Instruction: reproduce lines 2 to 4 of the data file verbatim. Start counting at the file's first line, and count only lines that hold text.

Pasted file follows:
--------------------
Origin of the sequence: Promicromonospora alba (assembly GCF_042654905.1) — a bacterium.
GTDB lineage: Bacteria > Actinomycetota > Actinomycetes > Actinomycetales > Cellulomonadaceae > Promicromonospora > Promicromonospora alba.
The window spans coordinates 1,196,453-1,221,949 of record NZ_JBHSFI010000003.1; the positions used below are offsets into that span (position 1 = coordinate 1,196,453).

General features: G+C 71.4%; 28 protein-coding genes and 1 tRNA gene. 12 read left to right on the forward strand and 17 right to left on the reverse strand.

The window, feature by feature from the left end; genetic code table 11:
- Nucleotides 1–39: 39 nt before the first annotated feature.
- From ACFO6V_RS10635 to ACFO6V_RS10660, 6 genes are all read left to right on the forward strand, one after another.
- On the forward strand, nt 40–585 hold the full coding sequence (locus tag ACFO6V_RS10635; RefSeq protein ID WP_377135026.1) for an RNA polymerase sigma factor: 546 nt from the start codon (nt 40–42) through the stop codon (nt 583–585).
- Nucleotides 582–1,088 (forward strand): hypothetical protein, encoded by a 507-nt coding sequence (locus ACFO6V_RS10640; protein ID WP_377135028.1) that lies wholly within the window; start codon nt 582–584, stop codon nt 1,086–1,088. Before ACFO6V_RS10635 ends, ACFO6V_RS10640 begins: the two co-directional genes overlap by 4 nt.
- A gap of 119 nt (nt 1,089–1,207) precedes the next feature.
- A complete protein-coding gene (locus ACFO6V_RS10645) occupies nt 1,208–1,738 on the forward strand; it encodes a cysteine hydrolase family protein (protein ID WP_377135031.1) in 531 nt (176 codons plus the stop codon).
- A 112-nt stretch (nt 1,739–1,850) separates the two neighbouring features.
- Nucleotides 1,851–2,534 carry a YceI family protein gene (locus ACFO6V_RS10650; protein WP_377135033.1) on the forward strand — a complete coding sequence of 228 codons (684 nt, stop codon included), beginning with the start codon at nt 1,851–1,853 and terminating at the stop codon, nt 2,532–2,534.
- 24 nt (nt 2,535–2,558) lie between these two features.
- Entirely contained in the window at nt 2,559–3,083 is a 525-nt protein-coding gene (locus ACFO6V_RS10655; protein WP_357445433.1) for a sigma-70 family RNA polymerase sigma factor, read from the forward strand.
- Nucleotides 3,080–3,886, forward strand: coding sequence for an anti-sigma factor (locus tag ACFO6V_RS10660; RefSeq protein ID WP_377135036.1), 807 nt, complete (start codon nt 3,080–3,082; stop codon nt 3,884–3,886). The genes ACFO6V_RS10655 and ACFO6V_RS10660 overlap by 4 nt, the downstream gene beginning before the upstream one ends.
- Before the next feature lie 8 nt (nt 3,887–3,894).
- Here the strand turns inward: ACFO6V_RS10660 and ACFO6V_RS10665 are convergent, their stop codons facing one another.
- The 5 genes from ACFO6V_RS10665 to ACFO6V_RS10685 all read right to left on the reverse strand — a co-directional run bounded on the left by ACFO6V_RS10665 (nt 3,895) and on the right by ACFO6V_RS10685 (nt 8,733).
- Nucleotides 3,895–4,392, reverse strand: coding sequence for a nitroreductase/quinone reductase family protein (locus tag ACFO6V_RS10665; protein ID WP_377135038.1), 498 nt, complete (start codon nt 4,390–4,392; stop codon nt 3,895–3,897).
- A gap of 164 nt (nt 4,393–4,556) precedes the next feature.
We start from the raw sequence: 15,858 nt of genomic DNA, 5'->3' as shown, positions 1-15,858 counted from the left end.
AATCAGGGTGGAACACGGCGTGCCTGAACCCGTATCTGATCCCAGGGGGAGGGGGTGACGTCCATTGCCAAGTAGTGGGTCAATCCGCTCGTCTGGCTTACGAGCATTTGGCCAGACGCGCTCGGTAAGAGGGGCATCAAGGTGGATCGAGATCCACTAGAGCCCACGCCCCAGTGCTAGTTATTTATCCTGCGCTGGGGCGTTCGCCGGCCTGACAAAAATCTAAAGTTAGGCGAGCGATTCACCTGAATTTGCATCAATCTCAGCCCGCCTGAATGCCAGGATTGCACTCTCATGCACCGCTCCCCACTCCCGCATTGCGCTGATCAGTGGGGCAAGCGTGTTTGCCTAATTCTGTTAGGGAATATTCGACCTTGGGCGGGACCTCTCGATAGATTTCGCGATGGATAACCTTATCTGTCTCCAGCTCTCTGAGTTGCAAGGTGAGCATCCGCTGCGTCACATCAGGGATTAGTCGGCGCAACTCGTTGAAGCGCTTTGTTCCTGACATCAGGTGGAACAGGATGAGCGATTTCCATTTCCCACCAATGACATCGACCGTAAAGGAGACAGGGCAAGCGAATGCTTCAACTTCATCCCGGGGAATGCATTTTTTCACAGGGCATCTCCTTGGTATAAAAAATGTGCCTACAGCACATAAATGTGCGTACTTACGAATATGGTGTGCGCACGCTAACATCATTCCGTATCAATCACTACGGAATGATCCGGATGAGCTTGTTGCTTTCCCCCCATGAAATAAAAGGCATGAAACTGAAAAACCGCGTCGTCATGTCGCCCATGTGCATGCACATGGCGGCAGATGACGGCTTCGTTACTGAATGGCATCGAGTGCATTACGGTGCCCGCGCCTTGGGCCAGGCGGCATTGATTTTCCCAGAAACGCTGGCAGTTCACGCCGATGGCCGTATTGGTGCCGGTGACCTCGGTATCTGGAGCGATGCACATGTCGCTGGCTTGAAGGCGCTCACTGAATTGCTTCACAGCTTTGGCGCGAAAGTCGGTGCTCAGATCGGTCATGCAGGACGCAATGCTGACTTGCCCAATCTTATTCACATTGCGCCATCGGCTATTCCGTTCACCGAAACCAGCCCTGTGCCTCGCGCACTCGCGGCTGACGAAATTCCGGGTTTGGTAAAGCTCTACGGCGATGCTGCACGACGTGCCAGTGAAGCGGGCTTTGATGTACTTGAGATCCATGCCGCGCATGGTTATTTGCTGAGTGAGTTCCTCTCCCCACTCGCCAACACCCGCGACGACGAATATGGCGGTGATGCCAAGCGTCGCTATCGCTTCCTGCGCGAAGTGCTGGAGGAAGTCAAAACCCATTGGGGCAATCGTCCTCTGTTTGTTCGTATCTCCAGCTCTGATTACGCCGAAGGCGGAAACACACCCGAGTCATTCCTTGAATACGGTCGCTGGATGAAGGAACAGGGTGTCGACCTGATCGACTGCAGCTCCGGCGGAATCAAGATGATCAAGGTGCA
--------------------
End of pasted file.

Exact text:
GTDB lineage: Bacteria > Actinomycetota > Actinomycetes > Actinomycetales > Cellulomonadaceae > Promicromonospora > Promicromonospora alba.
The window spans coordinates 1,196,453-1,221,949 of record NZ_JBHSFI010000003.1; the positions used below are offsets into that span (position 1 = coordinate 1,196,453).

General features: G+C 71.4%; 28 protein-coding genes and 1 tRNA gene. 12 read left to right on the forward strand and 17 right to left on the reverse strand.